Defendants assert that as part of a routine cell move Carter was placed in plaintiff's cell on May 17, 2014. ECF No. 4, Ex. 1. Neither inmate was a documented enemy of the other. They remained housed together until June 12, 2014, when plaintiff alleged that he was assaulted by Carter. The Internal Investigation unit was notified. Defendants indicate that at no time prior to the assault did plaintiff inform staff he felt unsafe being housed with Carter. Id. Davis avers that he did not encourage Carter to assault plaintiff or provide Carter with contraband. Id., Ex. 4. Plaintiff was transferred to NBCI on June 20, 2014. Id., Ex. 5. Plaintiff disputes defendants' contentions that they were unaware of his concerns for his safety. ECF No. 9.

"[A] case is moot when the issues presented are no longer "live" or the parties lack a legally cognizable interest in the outcome.'" United States v. Hardy, 545 F.3d 280, 283 (4th Cir. 2008) (quoting Powell v. McCormack, 395 U.S. 486, 496 (1969)). "The inability of the federal judiciary to review moot cases derives from the requirement of Art. III of the Constitution under which the exercise of judicial power depends upon the existence of a case or controversy.'" Id. (quoting DeFunis v. Odegaard, 416 U.S. 312, 316 (1974)). An actual controversy must exist at all times while the case is pending. See Steffel v. Thompson, 415 U.S. 452, 459 n.10 (1974). Where developments occur during the course of a case which prevent the court from being able to grant the relief requested, the case must be dismissed. See Flast v. Cohen, 392 U.S. 83, 95 (1968).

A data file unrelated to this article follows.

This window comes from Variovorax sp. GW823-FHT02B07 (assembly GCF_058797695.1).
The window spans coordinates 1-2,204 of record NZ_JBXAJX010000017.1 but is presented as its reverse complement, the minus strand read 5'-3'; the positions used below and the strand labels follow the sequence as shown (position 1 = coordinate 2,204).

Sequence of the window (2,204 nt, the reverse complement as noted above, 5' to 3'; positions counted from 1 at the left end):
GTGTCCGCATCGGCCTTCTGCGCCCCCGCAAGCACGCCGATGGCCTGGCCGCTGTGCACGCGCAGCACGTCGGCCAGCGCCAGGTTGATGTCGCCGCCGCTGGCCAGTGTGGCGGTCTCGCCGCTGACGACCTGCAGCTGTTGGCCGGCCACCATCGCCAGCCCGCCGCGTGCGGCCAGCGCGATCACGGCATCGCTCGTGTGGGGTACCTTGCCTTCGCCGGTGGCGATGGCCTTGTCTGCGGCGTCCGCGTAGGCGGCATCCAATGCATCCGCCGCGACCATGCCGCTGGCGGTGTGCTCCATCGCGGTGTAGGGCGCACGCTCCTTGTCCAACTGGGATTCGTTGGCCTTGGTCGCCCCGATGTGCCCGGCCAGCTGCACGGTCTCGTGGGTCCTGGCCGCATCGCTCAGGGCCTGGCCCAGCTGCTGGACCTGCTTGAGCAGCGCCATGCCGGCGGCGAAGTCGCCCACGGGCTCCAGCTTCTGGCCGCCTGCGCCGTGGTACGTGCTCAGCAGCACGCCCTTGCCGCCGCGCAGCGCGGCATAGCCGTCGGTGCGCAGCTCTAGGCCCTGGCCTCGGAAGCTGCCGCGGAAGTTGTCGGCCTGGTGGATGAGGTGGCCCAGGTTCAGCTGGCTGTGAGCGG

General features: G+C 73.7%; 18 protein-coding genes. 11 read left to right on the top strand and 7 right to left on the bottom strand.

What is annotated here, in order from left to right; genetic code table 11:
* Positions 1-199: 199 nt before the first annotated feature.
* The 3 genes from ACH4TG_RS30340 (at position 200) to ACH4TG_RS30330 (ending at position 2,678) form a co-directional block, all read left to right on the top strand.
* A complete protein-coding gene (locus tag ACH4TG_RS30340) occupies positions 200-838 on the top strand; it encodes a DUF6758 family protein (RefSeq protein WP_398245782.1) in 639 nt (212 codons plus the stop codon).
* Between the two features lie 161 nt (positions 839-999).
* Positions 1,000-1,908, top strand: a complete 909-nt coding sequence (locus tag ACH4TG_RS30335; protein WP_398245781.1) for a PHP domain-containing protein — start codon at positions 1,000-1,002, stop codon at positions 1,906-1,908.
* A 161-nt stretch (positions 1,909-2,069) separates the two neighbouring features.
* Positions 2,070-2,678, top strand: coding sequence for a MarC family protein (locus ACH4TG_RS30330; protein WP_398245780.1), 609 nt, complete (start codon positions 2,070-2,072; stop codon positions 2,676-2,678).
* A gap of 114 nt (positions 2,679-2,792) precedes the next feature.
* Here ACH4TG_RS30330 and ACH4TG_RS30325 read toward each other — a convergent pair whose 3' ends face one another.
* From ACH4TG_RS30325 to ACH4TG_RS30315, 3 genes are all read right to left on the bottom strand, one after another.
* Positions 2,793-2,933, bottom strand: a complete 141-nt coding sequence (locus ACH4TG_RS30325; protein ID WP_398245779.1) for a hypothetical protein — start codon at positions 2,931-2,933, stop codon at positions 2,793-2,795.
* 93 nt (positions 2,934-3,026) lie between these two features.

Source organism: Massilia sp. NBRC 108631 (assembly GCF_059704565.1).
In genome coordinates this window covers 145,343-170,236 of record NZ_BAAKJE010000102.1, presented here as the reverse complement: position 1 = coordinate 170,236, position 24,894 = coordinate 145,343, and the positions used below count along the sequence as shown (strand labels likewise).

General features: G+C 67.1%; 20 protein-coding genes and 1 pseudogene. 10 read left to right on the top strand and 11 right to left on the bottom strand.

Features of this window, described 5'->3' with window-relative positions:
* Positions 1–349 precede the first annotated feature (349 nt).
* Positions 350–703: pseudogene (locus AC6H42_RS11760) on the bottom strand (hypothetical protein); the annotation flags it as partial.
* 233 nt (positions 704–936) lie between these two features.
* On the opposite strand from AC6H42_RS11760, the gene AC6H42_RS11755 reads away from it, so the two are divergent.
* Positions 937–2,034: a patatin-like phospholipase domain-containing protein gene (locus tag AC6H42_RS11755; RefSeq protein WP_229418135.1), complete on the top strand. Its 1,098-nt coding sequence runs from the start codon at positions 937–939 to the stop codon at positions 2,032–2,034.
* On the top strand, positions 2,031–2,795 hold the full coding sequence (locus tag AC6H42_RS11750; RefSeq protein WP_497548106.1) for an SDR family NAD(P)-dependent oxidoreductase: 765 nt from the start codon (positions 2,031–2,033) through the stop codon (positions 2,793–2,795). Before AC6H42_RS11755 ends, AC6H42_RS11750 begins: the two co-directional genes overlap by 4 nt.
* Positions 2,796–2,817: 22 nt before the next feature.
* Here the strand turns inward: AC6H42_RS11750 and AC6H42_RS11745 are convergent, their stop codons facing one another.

The transfer or release of a prisoner renders moot any claims for injunctive or declaratory relief. See County of Los Angeles v. Davis, 440 U.S. 625, 631 (1979); Williams v. Griffin, 952 F.2d 820, 823 (4th Cir. 1991); Magee v. Waters, 810 F.2d 451, 452 (4th Cir. 1987); see also Cotterall v. Paul, 755 F.2d 777, 780 (11th Cir. 1985) (past exposure to even illegal conduct does not in and of itself show a pending case or controversy regarding injunctive relief if unaccompanied by any continuing present injury or real and immediate threat of repeated injury). As it is clear that Plaintiff is no longer housed at WCI but rather has been moved to NBCI, his request for injunctive relief has been rendered moot. Consequently, the instant complaint for injunctive relief shall be dismissed as moot.[1]